“The [narcos] threatened to kill every last person in our house—even the dog,” says Wayner Berduo, a young Guatemalan asylum seeker at the U.S.-Mexican border, in a new documentary from The Atlantic. Berduo says he lost his left eye and the use of his right arm in a violent attack late last year. Like thousands of Central American families, the Berduos say they’re seeking legal protection in the U.S. because of gang violence at home.
But now, the Trump administration is taking steps to prevent them from finding safety in the U.S. On June 11, Attorney General Jeff Sessions ruled that the U.S. would no longer accept gang violence or domestic abuse as valid reasons for asylum. Meanwhile, citing lack of space, U.S. agents have started to turn back asylum seekers at ports of entry in recent weeks, leaving throngs of hopefuls at bridges all along the border. Critics say “slow-walking” asylum applicants is just one more measure meant to discourage Central Americans from entering the country.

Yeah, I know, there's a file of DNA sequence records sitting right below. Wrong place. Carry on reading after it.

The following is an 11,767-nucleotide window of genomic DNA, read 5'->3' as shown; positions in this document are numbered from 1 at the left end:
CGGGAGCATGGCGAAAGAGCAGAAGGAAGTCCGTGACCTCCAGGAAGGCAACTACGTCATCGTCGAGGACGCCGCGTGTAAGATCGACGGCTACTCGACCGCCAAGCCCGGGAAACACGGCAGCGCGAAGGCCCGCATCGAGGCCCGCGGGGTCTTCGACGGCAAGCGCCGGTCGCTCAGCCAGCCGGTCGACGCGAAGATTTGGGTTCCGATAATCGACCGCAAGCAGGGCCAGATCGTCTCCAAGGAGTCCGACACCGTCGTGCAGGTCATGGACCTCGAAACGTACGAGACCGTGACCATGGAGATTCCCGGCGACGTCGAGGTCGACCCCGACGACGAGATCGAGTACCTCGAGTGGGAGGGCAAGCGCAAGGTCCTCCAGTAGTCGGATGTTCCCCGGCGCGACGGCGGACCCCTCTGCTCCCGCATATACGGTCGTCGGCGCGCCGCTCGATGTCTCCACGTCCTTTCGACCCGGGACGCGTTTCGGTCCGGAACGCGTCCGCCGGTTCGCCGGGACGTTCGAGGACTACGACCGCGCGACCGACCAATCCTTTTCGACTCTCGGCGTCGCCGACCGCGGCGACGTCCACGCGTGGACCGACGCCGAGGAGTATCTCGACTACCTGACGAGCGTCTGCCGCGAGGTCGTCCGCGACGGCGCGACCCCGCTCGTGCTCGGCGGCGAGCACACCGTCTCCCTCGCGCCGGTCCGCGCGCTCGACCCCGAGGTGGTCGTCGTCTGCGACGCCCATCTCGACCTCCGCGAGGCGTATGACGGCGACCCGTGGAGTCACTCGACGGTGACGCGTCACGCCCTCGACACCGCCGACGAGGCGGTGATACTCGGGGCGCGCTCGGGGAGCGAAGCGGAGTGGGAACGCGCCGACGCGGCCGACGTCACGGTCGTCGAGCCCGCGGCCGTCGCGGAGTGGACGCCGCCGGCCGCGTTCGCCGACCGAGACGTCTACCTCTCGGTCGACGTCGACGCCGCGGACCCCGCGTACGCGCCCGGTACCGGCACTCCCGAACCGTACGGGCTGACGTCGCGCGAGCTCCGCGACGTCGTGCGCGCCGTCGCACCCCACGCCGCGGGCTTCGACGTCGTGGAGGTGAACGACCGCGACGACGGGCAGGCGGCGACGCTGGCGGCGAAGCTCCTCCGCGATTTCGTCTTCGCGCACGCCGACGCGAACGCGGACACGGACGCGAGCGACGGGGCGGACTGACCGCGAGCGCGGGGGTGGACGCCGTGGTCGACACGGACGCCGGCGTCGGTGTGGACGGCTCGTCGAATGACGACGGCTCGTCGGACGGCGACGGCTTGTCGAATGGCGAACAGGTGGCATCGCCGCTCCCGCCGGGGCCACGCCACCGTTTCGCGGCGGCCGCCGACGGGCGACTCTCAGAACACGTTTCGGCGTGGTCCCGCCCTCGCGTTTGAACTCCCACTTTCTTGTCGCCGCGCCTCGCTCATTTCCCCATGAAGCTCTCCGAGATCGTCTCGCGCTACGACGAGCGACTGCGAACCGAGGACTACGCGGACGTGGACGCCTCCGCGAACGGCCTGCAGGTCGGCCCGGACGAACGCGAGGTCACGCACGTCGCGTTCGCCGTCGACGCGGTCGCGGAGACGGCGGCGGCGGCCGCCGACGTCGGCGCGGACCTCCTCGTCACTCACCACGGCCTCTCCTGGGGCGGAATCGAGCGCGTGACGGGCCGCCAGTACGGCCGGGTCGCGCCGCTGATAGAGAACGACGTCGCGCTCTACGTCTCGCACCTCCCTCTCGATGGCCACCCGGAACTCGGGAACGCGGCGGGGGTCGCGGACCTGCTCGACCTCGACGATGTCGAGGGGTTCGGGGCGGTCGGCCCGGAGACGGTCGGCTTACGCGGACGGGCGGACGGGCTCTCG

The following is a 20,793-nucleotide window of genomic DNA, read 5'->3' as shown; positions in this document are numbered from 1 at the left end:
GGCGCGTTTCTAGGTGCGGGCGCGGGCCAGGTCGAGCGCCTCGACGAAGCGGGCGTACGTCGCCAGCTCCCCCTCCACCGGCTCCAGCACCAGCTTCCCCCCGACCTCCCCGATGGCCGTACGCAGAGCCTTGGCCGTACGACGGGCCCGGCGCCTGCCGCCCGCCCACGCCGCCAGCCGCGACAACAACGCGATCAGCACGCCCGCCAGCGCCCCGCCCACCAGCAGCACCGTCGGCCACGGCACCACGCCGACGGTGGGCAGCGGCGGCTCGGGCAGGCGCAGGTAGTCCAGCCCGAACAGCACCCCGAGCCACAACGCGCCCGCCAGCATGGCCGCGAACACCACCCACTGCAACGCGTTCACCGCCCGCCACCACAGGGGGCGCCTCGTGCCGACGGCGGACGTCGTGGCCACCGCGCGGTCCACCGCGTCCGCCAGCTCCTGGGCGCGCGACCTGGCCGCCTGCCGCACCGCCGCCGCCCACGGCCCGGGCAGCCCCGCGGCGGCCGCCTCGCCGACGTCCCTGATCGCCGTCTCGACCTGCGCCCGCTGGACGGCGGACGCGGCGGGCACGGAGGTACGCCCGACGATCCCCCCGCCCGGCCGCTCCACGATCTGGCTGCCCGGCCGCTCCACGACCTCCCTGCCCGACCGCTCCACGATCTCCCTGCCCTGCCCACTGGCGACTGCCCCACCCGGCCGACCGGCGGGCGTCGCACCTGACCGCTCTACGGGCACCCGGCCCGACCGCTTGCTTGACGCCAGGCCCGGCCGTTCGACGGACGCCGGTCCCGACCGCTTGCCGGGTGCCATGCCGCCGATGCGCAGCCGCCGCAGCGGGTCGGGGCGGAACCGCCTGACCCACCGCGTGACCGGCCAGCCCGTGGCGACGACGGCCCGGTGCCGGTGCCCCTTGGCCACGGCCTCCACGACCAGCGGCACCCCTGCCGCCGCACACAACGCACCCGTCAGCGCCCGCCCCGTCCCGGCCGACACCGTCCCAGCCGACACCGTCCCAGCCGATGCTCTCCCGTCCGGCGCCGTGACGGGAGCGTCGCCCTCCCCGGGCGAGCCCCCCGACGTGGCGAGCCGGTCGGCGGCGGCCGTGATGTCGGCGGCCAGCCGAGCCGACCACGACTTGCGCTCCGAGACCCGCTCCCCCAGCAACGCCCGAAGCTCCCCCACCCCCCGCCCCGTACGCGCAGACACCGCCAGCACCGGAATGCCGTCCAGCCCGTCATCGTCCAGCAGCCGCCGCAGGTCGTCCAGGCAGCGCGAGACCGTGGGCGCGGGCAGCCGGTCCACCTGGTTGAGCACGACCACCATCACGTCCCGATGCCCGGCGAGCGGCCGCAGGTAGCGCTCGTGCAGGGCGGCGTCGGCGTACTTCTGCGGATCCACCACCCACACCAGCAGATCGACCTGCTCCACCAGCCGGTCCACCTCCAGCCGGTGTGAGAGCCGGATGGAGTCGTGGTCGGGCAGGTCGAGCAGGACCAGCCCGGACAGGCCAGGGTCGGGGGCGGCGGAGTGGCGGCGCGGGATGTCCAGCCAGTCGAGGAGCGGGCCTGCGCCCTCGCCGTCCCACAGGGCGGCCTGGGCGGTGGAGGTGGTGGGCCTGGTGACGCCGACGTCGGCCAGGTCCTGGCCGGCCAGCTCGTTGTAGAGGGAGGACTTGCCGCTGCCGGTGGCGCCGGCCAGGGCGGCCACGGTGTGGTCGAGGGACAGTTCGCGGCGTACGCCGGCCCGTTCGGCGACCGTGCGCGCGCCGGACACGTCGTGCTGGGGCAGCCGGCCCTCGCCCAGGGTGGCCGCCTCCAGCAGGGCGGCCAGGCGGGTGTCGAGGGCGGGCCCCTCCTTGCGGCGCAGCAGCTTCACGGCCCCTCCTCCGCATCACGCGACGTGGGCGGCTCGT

Repeatedly turned away by U.S. border guards, the Berduo family spent days sleeping on the ground next to the international bridge—trapped in a kind of purgatory that spans the Rio Grande.